Choices and Priorities

How do we as a society decide who is responsible to pay for access to justice initiatives and to what extent? Who sets those priorities and through what lens are those priorities ordered?

Does the fiscal responsibility lie solely with government? Is it the job of government to ensure that all those seeking to access and enforce their legal rights are able to do so, whether through legal aid programs or advocacy services? Many in the legal profession seem to think so. An argument I’ve frequently heard typically goes something like this: We don’t ask doctors and dentists to work for free or fund healthcare, so why should lawyers be expected to do so? Rather, governments have responsibility for administration of justice and therefore should pay for it, ideally through funding more robust legal aid programs.

And in fact, governments do pay for justice services, through courts, prosecutions, corrections, administrative tribunals, legal aid programs and public legal education services.

But saying that this is solely a government responsibility really means that we’re all paying for it. Governments pay for all of these justice services through taxation and user fees so we all contribute to some extent while those who use the systems pay a little bit more.

In addition, as was made evident by recent research from the Canadian Forum on Civil Justice, there are significant “knock on” costs to various systems when legal problems remain unresolved, including costs to health care, Employment Insurance and other social benefit programs. In other words, a lack of access to justice ends up costing taxpayers even more.

But what about the legal profession itself? Don’t we have additional responsibilities in this arena? I don’t buy the argument that this isn’t our responsibility although I do agree it’s not ours alone. Lawyers are the first to benefit from a system in which meaningful and accessible legal services are available to all who desire them and have traditionally been well-paid to deliver those very services.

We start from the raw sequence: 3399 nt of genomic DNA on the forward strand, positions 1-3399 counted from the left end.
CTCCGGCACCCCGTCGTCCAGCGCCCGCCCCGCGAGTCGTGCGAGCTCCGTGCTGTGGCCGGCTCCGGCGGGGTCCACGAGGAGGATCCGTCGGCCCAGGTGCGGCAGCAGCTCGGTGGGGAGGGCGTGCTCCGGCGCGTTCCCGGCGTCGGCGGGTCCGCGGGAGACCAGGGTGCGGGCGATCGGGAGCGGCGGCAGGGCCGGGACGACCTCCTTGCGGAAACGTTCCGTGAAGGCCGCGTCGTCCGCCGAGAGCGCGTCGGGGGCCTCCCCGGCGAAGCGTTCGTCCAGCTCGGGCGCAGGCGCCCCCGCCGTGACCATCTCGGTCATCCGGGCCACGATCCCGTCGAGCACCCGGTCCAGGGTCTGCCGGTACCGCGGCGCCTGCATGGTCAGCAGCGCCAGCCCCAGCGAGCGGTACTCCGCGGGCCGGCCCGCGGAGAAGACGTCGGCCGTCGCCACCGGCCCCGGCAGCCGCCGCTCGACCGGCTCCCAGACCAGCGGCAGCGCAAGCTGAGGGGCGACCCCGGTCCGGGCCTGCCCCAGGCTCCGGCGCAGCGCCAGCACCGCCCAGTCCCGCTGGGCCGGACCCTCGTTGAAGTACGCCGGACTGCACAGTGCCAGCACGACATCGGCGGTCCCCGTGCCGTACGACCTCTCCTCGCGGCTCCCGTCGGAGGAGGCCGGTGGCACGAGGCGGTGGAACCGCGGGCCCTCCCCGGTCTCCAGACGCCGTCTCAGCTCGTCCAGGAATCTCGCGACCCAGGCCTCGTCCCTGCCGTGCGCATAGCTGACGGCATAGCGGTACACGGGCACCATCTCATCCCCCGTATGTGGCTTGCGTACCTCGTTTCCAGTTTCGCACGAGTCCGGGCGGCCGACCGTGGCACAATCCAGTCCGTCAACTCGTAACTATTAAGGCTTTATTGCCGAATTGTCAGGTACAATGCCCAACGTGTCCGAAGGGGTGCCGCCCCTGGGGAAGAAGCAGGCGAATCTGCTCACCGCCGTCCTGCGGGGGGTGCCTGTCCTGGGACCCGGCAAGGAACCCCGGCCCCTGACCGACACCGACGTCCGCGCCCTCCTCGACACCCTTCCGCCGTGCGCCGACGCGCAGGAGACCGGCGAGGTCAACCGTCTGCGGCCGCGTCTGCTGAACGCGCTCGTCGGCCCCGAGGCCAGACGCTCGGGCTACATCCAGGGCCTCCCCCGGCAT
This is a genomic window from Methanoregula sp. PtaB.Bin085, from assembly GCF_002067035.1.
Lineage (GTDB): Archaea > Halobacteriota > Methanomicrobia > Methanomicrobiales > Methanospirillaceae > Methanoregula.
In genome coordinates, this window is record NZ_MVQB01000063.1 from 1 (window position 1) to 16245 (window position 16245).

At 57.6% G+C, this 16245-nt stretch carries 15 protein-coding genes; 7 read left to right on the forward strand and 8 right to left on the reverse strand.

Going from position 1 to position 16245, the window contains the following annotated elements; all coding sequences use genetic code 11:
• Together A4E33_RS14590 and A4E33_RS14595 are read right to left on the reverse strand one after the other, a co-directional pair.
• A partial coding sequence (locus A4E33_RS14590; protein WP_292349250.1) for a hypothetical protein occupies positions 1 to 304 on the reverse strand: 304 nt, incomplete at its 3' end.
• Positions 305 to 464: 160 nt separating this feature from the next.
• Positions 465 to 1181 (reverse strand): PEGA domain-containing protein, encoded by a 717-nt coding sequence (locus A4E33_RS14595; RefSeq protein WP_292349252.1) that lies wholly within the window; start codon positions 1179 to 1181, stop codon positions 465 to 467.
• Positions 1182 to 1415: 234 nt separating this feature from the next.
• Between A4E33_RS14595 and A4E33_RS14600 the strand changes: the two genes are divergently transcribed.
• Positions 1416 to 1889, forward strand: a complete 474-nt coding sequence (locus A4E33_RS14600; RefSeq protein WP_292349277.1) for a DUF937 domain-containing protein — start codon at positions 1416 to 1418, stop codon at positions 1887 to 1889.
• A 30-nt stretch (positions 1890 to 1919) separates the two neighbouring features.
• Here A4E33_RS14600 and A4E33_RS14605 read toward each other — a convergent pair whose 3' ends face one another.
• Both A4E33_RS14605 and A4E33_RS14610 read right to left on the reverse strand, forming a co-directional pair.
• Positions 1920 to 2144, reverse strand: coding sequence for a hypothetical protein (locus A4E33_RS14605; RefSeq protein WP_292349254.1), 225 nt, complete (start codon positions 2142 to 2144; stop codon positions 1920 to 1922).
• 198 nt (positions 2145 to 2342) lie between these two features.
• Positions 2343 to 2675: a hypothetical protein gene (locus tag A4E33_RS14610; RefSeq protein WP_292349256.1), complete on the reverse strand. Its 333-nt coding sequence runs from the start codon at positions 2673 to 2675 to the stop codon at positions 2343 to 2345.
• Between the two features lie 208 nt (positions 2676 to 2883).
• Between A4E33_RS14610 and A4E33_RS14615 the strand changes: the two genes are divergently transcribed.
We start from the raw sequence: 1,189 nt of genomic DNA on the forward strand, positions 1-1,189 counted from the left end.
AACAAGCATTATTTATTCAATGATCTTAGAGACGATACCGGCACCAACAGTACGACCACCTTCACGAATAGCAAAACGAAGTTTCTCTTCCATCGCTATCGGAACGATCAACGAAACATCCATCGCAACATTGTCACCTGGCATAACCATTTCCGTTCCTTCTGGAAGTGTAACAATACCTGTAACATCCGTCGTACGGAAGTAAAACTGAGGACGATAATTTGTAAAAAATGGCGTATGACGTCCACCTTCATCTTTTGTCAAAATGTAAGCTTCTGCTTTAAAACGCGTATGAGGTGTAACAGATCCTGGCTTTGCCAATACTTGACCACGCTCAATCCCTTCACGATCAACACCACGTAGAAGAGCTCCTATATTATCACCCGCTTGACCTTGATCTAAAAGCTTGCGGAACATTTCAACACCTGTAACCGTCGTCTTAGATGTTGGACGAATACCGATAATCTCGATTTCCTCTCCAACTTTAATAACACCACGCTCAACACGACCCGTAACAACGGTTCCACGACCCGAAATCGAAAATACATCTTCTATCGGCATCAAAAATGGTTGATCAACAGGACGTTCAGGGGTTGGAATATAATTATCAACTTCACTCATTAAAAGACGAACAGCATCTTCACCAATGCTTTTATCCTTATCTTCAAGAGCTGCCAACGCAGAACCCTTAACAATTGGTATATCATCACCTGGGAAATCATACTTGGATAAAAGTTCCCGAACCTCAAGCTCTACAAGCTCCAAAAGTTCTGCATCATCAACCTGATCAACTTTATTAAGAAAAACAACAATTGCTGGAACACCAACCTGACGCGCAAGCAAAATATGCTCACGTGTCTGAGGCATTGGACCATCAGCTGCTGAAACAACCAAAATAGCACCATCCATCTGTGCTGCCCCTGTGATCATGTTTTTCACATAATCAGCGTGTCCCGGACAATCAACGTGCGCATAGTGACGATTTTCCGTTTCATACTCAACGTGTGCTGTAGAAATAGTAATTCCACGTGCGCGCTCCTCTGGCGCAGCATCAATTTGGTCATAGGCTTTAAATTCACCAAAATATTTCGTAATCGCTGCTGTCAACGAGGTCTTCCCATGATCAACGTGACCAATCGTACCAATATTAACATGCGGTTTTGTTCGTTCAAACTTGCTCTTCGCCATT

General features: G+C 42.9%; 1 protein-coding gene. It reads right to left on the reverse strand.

Of course, there are some lawyers who offer their legal skills pro bono whether to individual clients or through established programs. They do so at some significant expense to themselves and their firms, forgoing billable time to serve those unable to afford the purchase of that billable time. Placing additional burden on those who volunteer is probably not fair.

As you’ll have noted, I have a lot of questions and very few answers. What is clear to me is that if the legal profession won’t commit significant resources, whether through volunteer hours or financial contributions or both, to close the growing gaps in access to justice, we won’t see those gaps diminishing any time soon. Governments are asking why the legal profession isn’t stepping up. The legal profession is quick to point out that governments aren’t meeting their obligations.

It’s a bit of chicken and egg kind of question. Or maybe just a game of chicken. Regardless, the only winners are those who continue to reap the benefit of hourly billings and that’s a declining number too as fewer and fewer are able to afford to pay those bills. Meanwhile, the social and personal costs continue to rise for society as a whole and especially, for those caught in the middle who can’t get the help they need.


  1. What do you think of Ken Chasse’s view that this is a Law Society problem? (I think he’s right, and JP Boyd, too. I think those two should form like Voltron.)